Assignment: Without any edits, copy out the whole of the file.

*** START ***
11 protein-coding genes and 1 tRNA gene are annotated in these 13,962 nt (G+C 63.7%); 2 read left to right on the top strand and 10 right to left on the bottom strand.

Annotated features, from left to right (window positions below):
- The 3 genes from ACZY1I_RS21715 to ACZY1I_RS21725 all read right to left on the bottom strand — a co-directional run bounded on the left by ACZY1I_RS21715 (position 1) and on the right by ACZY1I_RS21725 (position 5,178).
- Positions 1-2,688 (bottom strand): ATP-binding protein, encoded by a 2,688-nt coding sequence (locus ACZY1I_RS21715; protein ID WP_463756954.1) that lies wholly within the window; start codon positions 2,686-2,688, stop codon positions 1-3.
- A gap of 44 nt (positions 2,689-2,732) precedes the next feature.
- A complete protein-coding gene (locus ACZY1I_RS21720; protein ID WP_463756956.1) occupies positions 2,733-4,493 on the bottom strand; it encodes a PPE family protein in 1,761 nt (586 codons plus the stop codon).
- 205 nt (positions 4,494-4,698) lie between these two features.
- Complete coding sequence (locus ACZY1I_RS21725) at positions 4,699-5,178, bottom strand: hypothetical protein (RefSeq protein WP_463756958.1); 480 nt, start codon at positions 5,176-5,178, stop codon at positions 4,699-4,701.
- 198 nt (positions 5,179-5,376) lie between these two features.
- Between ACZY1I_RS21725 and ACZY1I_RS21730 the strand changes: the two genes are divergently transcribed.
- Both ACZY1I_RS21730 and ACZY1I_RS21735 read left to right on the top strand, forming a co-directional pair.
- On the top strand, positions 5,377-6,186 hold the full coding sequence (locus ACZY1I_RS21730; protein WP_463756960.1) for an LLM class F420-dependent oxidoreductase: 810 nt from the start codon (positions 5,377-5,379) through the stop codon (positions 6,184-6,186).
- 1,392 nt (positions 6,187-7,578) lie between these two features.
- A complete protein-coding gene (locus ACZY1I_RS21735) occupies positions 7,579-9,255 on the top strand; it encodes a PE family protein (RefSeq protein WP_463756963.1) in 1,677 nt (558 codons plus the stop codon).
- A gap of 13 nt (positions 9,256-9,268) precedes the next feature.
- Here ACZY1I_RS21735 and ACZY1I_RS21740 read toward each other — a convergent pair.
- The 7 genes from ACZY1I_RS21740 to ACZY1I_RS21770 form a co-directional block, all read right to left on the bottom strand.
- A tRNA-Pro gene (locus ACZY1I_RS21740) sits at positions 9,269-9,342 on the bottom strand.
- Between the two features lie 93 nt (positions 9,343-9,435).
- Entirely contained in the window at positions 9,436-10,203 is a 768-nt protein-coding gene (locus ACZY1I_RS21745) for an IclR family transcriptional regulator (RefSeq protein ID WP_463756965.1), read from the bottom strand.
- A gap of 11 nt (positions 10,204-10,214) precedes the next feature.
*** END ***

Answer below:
11 protein-coding genes and 1 tRNA gene are annotated in these 13,962 nt (G+C 63.7%); 2 read left to right on the top strand and 10 right to left on the bottom strand.

Annotated features, from left to right (window positions below):
- The 3 genes from ACZY1I_RS21715 to ACZY1I_RS21725 all read right to left on the bottom strand — a co-directional run bounded on the left by ACZY1I_RS21715 (position 1) and on the right by ACZY1I_RS21725 (position 5,178).
- Positions 1-2,688 (bottom strand): ATP-binding protein, encoded by a 2,688-nt coding sequence (locus ACZY1I_RS21715; protein ID WP_463756954.1) that lies wholly within the window; start codon positions 2,686-2,688, stop codon positions 1-3.
- A gap of 44 nt (positions 2,689-2,732) precedes the next feature.
- A complete protein-coding gene (locus ACZY1I_RS21720; protein ID WP_463756956.1) occupies positions 2,733-4,493 on the bottom strand; it encodes a PPE family protein in 1,761 nt (586 codons plus the stop codon).
- 205 nt (positions 4,494-4,698) lie between these two features.
- Complete coding sequence (locus ACZY1I_RS21725) at positions 4,699-5,178, bottom strand: hypothetical protein (RefSeq protein WP_463756958.1); 480 nt, start codon at positions 5,176-5,178, stop codon at positions 4,699-4,701.
- 198 nt (positions 5,179-5,376) lie between these two features.
- Between ACZY1I_RS21725 and ACZY1I_RS21730 the strand changes: the two genes are divergently transcribed.
- Both ACZY1I_RS21730 and ACZY1I_RS21735 read left to right on the top strand, forming a co-directional pair.
- On the top strand, positions 5,377-6,186 hold the full coding sequence (locus ACZY1I_RS21730; protein WP_463756960.1) for an LLM class F420-dependent oxidoreductase: 810 nt from the start codon (positions 5,377-5,379) through the stop codon (positions 6,184-6,186).
- 1,392 nt (positions 6,187-7,578) lie between these two features.
- A complete protein-coding gene (locus ACZY1I_RS21735) occupies positions 7,579-9,255 on the top strand; it encodes a PE family protein (RefSeq protein WP_463756963.1) in 1,677 nt (558 codons plus the stop codon).
- A gap of 13 nt (positions 9,256-9,268) precedes the next feature.
- Here ACZY1I_RS21735 and ACZY1I_RS21740 read toward each other — a convergent pair.
- The 7 genes from ACZY1I_RS21740 to ACZY1I_RS21770 form a co-directional block, all read right to left on the bottom strand.
- A tRNA-Pro gene (locus ACZY1I_RS21740) sits at positions 9,269-9,342 on the bottom strand.
- Between the two features lie 93 nt (positions 9,343-9,435).
- Entirely contained in the window at positions 9,436-10,203 is a 768-nt protein-coding gene (locus ACZY1I_RS21745) for an IclR family transcriptional regulator (RefSeq protein ID WP_463756965.1), read from the bottom strand.
- A gap of 11 nt (positions 10,204-10,214) precedes the next feature.